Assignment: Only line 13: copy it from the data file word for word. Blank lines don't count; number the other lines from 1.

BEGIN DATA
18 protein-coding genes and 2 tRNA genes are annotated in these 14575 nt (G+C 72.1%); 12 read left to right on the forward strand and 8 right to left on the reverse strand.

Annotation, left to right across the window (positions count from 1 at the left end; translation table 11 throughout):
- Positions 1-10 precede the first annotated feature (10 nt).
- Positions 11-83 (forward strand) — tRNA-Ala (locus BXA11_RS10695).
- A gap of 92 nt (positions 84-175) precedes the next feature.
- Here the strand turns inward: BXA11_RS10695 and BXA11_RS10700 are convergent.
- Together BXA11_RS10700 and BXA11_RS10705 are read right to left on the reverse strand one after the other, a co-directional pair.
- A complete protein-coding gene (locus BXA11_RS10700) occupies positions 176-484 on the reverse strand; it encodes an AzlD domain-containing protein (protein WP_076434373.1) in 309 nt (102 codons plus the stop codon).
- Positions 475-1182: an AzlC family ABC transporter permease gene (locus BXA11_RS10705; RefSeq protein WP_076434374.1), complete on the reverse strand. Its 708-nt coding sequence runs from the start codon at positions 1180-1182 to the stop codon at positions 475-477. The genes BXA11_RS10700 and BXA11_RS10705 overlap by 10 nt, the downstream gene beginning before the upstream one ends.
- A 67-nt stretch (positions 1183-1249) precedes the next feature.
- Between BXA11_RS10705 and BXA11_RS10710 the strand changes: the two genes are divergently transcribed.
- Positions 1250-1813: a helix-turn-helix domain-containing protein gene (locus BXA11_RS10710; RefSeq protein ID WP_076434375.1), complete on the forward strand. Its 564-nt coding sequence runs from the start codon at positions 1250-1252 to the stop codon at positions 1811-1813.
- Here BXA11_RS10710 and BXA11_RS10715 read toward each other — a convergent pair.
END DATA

- Here BXA11_RS10710 and BXA11_RS10715 read toward each other — a convergent pair.